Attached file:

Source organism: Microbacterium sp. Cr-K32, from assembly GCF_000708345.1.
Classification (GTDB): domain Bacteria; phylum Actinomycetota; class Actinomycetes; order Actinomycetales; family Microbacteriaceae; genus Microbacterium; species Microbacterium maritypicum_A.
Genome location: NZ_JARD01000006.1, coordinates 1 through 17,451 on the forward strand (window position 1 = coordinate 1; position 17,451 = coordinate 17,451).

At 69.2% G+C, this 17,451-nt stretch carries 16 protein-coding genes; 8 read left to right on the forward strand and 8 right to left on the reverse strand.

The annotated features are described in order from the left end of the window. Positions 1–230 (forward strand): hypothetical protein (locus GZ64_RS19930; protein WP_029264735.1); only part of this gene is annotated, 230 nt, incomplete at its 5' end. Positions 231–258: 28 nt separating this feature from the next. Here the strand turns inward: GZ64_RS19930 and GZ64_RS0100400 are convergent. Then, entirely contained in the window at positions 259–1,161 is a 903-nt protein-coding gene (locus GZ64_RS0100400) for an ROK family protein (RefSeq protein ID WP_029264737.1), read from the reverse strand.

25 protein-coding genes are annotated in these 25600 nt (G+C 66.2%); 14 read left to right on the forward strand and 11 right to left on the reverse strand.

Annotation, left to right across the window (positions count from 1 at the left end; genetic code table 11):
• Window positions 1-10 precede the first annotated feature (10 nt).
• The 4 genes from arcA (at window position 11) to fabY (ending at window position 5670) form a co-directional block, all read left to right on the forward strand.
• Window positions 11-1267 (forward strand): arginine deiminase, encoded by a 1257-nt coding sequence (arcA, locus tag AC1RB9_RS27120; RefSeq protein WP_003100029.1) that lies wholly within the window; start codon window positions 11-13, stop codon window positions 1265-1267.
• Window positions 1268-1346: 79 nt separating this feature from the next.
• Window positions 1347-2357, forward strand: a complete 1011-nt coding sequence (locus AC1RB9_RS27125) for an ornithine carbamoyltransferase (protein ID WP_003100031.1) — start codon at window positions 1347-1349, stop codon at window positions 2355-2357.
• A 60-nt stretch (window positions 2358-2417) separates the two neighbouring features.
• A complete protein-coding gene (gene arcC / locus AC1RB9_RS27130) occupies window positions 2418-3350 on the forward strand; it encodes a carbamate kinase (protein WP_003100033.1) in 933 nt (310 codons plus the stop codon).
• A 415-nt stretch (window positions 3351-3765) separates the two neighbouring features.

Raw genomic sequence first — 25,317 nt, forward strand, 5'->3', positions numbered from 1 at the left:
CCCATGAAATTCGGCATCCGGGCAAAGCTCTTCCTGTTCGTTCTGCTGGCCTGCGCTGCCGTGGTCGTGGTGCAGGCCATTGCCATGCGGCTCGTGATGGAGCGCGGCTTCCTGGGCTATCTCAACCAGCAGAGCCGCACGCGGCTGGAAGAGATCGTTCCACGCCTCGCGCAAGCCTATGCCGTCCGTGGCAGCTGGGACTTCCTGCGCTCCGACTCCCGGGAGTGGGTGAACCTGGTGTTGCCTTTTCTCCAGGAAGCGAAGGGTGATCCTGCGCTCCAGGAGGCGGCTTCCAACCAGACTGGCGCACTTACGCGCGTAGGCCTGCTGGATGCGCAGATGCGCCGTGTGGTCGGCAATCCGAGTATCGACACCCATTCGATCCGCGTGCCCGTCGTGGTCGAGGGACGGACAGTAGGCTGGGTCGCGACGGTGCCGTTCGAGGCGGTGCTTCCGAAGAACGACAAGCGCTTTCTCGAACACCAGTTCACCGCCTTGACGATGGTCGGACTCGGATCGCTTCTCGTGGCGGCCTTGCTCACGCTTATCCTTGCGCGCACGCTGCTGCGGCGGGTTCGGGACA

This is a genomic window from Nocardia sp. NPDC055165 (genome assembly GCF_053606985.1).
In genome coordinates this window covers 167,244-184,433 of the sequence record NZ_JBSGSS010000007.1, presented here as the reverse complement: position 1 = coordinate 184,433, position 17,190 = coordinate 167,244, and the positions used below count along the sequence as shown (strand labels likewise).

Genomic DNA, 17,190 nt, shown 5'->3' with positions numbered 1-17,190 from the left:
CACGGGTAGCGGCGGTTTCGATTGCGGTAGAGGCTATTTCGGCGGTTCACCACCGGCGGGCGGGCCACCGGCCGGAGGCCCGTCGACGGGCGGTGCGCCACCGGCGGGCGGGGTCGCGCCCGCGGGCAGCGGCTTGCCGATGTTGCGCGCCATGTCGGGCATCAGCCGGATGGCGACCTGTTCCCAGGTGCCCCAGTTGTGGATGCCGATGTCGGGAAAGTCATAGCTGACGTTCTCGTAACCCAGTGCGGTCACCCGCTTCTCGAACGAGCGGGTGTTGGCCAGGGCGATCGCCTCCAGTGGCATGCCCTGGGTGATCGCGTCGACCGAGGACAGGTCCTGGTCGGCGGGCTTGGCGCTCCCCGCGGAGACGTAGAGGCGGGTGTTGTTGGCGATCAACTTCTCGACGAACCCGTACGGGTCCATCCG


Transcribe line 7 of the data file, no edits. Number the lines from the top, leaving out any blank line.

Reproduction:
Annotation, left to right across the window (positions count from 1 at the left end; genetic code table 11):